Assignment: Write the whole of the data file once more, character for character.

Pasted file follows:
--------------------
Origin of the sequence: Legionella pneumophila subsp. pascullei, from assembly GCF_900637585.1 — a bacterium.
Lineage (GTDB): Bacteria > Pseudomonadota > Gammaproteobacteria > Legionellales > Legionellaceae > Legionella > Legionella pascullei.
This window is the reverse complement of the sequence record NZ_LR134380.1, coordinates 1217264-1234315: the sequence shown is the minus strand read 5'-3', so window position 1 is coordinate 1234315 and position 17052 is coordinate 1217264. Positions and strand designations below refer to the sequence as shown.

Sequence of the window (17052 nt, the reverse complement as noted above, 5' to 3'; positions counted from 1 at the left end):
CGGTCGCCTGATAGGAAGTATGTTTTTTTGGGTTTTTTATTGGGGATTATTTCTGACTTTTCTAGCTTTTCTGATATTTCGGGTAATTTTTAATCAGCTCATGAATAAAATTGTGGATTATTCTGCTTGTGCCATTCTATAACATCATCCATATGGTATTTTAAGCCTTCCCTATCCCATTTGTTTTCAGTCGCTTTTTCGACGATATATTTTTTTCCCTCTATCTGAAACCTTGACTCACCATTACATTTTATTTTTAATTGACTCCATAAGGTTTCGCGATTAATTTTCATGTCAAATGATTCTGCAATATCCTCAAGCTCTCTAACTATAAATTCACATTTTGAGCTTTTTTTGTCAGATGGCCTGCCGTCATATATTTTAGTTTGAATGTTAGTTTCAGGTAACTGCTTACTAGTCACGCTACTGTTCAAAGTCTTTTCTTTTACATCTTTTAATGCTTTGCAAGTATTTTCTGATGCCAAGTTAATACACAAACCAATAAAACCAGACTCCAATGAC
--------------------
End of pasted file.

Origin of the sequence: Legionella pneumophila subsp. pascullei, from assembly GCF_900637585.1 — a bacterium.
Lineage (GTDB): Bacteria > Pseudomonadota > Gammaproteobacteria > Legionellales > Legionellaceae > Legionella > Legionella pascullei.
This window is the reverse complement of the sequence record NZ_LR134380.1, coordinates 1217264-1234315: the sequence shown is the minus strand read 5'-3', so window position 1 is coordinate 1234315 and position 17052 is coordinate 1217264. Positions and strand designations below refer to the sequence as shown.

Sequence of the window (17052 nt, the reverse complement as noted above, 5' to 3'; positions counted from 1 at the left end):
CGGTCGCCTGATAGGAAGTATGTTTTTTTGGGTTTTTTATTGGGGATTATTTCTGACTTTTCTAGCTTTTCTGATATTTCGGGTAATTTTTAATCAGCTCATGAATAAAATTGTGGATTATTCTGCTTGTGCCATTCTATAACATCATCCATATGGTATTTTAAGCCTTCCCTATCCCATTTGTTTTCAGTCGCTTTTTCGACGATATATTTTTTTCCCTCTATCTGAAACCTTGACTCACCATTACATTTTATTTTTAATTGACTCCATAAGGTTTCGCGATTAATTTTCATGTCAAATGATTCTGCAATATCCTCAAGCTCTCTAACTATAAATTCACATTTTGAGCTTTTTTTGTCAGATGGCCTGCCGTCATATATTTTAGTTTGAATGTTAGTTTCAGGTAACTGCTTACTAGTCACGCTACTGTTCAAAGTCTTTTCTTTTACATCTTTTAATGCTTTGCAAGTATTTTCTGATGCCAAGTTAATACACAAACCAATAAAACCAGACTCCAATGAC